I was disappointed with the clear implication in your Meet The Press interview that those of us, in the GOP who defend life, protect traditional marriage and advance religious liberty are intolerant.
It was obvious to anyone who watched the Democratic National Convention in Charlotte, North Carolina, that NO! had it. There was no way the convention chairman could have heard a two-thirds vote for the YES! position. Three times the chairman asked them to vote. Three times they denied God. Denied Him Thrice!
What has happened to the Democratic Party that,in the 1960's, provided such leadership for the cause of Civil Rights? It was Democrats like John F. Kennedy and Hubert Humphrey who supported the fight for civil rights among the white majority in the1960s. Kennedy, the first Catholic president, was in good company in his church. Roman Catholic bishops were among the first to strike out against segregation in the 1950s and 1960s. The Rev. Dr. Martin Luther King, Jr. was surely a Baptist preacher, but he could rely on thousands of Catholic priests and nuns to join his great March on Washington in 1963. And when he wrote his famous Letter from the Birmingham Jail, he cited St. Thomas Aquinas to make his case that an unjust law was no law at all.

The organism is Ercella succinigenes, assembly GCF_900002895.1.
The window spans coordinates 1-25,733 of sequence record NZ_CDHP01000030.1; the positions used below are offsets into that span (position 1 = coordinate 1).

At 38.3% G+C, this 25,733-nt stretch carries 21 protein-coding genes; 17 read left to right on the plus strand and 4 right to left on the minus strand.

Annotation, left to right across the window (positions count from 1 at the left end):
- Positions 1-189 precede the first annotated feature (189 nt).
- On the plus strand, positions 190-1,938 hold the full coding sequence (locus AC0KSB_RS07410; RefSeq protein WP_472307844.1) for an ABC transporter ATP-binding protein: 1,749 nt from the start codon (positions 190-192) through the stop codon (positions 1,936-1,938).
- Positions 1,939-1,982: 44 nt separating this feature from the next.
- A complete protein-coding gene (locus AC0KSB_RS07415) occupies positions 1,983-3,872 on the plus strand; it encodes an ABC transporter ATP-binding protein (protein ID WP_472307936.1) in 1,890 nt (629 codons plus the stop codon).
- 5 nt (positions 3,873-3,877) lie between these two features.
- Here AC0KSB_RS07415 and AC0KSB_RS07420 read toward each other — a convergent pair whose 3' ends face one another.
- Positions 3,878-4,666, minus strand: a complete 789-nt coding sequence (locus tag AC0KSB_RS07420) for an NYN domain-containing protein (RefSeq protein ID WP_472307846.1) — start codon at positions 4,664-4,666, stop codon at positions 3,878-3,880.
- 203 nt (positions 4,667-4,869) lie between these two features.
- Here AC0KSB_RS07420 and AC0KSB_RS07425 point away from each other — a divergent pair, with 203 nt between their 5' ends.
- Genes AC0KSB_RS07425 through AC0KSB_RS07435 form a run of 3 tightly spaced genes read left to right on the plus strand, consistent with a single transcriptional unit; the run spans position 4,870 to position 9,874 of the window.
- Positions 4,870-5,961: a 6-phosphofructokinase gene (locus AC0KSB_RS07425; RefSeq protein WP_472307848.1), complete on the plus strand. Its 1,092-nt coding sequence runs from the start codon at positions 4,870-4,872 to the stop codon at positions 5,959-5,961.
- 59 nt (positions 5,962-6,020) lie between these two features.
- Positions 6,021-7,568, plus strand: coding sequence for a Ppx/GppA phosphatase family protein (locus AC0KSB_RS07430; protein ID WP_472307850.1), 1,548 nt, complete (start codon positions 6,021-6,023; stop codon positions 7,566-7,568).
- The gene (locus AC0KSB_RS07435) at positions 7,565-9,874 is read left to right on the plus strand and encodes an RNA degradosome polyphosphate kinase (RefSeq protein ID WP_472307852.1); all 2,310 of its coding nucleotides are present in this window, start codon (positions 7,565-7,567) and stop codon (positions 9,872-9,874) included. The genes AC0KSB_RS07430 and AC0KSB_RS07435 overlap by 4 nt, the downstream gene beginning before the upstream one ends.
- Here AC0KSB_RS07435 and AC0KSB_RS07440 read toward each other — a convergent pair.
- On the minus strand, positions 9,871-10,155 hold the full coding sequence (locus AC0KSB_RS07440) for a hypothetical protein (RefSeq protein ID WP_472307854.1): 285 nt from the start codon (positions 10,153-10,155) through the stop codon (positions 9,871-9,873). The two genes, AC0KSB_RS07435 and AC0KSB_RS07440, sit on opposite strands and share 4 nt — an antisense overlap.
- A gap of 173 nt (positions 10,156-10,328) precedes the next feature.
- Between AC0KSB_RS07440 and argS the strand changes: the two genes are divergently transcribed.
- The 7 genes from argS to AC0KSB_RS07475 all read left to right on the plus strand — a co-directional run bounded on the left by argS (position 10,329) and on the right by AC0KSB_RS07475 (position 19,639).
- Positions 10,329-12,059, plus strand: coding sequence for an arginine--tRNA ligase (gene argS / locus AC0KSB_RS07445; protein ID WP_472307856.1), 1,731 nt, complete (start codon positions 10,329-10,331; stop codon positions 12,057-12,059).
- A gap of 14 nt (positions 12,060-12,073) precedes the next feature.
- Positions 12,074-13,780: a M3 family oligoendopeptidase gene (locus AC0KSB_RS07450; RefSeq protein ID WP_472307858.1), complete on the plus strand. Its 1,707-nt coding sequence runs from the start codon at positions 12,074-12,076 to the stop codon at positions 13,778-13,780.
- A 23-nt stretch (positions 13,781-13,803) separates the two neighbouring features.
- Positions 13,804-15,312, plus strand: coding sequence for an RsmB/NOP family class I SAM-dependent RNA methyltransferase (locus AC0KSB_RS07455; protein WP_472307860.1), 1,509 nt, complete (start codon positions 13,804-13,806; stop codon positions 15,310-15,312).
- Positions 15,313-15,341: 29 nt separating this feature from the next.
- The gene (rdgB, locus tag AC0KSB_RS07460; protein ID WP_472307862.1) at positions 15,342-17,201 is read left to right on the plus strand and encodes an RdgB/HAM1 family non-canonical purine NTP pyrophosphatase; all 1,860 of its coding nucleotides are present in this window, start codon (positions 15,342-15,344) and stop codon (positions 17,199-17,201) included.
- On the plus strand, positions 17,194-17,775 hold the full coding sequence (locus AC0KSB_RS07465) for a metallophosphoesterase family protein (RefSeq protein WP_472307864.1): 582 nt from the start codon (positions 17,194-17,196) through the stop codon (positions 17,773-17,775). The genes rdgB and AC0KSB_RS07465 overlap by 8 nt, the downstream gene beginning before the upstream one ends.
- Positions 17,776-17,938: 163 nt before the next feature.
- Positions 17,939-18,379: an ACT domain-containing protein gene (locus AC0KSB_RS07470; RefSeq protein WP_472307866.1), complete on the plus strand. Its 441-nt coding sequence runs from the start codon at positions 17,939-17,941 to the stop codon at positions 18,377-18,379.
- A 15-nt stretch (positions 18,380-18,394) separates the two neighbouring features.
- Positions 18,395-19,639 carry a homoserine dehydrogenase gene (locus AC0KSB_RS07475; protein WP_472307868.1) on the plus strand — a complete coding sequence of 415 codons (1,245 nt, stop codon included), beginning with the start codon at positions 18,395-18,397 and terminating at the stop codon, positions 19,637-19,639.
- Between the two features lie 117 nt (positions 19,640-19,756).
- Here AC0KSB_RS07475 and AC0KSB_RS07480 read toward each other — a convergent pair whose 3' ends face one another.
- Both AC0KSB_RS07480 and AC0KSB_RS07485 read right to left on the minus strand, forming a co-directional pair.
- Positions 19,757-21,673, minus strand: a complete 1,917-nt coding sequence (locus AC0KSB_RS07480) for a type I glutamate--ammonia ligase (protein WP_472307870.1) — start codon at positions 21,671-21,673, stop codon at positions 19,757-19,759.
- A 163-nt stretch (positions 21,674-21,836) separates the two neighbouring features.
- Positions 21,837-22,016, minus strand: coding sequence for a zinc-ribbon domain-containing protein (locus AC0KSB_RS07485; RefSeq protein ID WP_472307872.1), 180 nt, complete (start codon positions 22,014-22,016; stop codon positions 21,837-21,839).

For the Democratic Party of Kennedy and King to vote three times to reject God was a shock to millions of black Americans. And it must have been especially shocking to black clergymen who have been leaders in the struggle for equal rights and equal opportunity for four decades and more. It is bad enough these pastors and their congregations have been given short shrift by the new elites in the Democratic Party, but we now see that God was not put in the back of the bus. God was not allowed on the bus at all.
Only by an obvious power play did the convention chairman overrule the obvious sentiment on the floor. Anyone with ears to hear knew that the spirit of those delegates was against acknowledging God in the Democratic Platform. How far we have fallen from that great Inauguration Day in 1961 when John F. Kennedy said: "The rights of man come not from the generosity of the state, but from the hand of God." No one in America yelled NO! on that crisp, clear day in Washington.